to:

Various artists collaborated with Capcom to create a number of mangas for the series, but the most famous one is ''Manga/MegaManMegamix'' by Hitoshi Ariga. ''Megamix'' made its way into the US courtesy of Udon Entertainment. An American comic book series by Franchise/ArchieComics, named simply ''ComicBook/MegaMan'', was released in spring 2011, which eventually lead to a crossover with their ''[[ComicBook/ArchieComicsSonictheHedgehog Sonic the Hedgehog]]'' [[ComicBook/ArchieComicsSonictheHedgehog comics]] in ''ComicBook/SonicTheHedgehogMegaManWorldsCollide''.
''ComicBook/SonicTheHedgehogMegaManWorldsCollide'', followed by another, larger crossover in ''ComicBook/SonicTheHedgehogMegaManWorldsUnite''. An [[ComicBook/MegaManDreamwaveComics earlier American comic by Dreamwave ]] was short-lived. Brazil had its own [[ComicBook/NovasAventurasDeMegaMan grim yet off-beat take on the character]].


* ''VideoGame/SuperSmashBros'': Mega Man appears as a GuestFighter as of the fourth game. X, Volnutt, [=MegaMan=].EXE, Star Force Mega Man, and as of ''Ultimate'', Proto Man and Bass make cameos.

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* ''VideoGame/SuperSmashBros'': Mega Man appears as a GuestFighter as of the fourth game. X, Volnutt, [=MegaMan=].EXE, Star Force Mega Man, and as of ''Ultimate'', Proto Man and Bass make cameos.cameos in his [[LimitBreak Final Smash]]. Elec Man appears as an assist trophy in ''Smash 4'', while Zero and Dr. Wily appear as assist trophies in ''Ultimate''. Zero and Proto Man are also available as Mii Costumes for both games, while X is a Mii Costume for the fourth game only.

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* DubNameChange: For whatever reason, Capcom's English divisions seem to have trouble grasping the use of "Rock" for both the Classic and Legends protagonists as not being short for "Rockman", but being the character's preexisting given name. This is especially egregious in the latter, as it required a complete story rewrite to force in the use of "Mega Man".[[note]]Barrel Casket hit on the same idea as Dr. Light, naming the baby he found "Rock" to accompany his granddaughter Roll for the music pun and his past name being Rockman Trigger was purely incidental, but in the localization this was changed to naming him after her favorite childhood superhero-- which in itself is an issue as, again, she was practically a newborn.[[/note]] Oddly enough, all major adaptations of the Classic series into other media have understood the difference perfectly fine, as the Ruby-Spears cartoon and both comics all use the given name of Rock with the alias of Mega Man, as well as even the ''Fully Charged'' cartoon which even used a ''different'' given name.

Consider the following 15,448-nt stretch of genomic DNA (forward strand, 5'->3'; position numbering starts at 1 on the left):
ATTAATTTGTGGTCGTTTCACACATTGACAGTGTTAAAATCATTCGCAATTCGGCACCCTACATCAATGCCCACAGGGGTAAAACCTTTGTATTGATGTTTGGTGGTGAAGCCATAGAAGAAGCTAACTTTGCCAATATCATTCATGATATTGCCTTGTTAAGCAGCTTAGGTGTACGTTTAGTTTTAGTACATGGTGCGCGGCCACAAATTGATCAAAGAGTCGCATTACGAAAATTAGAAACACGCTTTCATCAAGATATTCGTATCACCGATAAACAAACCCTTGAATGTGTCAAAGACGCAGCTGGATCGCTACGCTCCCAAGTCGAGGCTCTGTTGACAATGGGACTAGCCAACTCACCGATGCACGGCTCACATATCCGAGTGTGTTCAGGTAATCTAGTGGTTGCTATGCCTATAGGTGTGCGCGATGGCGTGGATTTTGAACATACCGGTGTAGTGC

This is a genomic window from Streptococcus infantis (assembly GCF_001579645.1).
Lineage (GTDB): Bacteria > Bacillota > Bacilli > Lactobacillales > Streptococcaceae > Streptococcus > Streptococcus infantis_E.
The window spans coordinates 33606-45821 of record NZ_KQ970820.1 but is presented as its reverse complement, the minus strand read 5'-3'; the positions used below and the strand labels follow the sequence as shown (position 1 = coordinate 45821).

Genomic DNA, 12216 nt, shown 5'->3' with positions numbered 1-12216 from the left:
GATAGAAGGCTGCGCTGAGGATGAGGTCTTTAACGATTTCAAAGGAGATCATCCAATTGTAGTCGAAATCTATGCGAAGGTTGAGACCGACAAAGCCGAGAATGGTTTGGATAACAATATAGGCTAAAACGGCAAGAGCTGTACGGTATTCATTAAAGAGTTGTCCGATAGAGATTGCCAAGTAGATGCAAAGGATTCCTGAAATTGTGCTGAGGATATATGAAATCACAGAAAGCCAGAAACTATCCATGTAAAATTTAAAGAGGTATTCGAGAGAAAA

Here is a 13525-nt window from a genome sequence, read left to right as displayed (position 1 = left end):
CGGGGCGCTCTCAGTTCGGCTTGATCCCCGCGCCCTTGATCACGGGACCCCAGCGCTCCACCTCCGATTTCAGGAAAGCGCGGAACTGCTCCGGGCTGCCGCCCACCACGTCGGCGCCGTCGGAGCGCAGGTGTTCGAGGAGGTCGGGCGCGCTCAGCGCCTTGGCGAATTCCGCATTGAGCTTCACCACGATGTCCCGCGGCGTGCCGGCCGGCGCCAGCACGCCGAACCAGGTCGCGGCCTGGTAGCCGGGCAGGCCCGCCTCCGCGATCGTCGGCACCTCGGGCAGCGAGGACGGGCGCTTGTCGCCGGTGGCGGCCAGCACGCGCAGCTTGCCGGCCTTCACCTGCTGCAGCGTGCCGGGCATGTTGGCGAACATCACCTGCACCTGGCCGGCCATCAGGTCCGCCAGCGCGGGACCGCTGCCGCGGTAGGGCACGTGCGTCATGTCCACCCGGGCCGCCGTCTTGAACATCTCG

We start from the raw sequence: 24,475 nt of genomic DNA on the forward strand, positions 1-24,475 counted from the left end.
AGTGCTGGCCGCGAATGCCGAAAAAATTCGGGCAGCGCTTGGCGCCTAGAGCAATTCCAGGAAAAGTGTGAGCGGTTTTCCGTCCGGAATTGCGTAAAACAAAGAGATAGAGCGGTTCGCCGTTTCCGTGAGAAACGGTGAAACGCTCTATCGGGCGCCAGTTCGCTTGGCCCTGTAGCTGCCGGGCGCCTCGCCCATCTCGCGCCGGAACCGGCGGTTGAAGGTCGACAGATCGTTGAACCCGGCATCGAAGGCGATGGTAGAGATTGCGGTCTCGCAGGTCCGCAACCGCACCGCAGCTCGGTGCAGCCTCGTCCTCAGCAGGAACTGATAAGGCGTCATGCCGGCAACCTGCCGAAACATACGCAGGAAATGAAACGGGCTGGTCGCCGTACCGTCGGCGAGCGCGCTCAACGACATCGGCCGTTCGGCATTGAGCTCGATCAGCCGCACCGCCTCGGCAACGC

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* ContinuitySnarl: Taken from the BroadStrokes above, though an attempt was made to place all series in a fine timeline that on the surface makes sense, closer detail examination ''creates problems'', to put it gently.[[note]]The arcade Classic titles that tie directly to the X series have had their canonicity regarded as questionable even at the time, ''X5's'' BadEnding is included to lead to the ''Legends'' series as X declares his intent to create Eurasia by name, ''X6's'' ending for Zero was placed to tie into the ''Zero'' series that Inafune had already begun working on, the Zero and ZX series refuse to acknowledge any events or elements of the X series that occurred after ''X5'', the expy of Axl in Model A was confirmed by WordOfGod to have nothing to do with him, and while the Humanoid race in the ''ZX'' series seems to be a logical predecessor to the Carbons of the ''Legends'' titles it creates the issue of natural humans no longer existing when that was a large element of the ''Legends'' backstory.[[/note]] The current team in charge of the franchise has gone on record stating that they view the various chronologically-succeeding series as "possible" futures, rather than strictly-occurring ones, freeing up individual entries from ''needing'' to necessarily tie into the one to come after.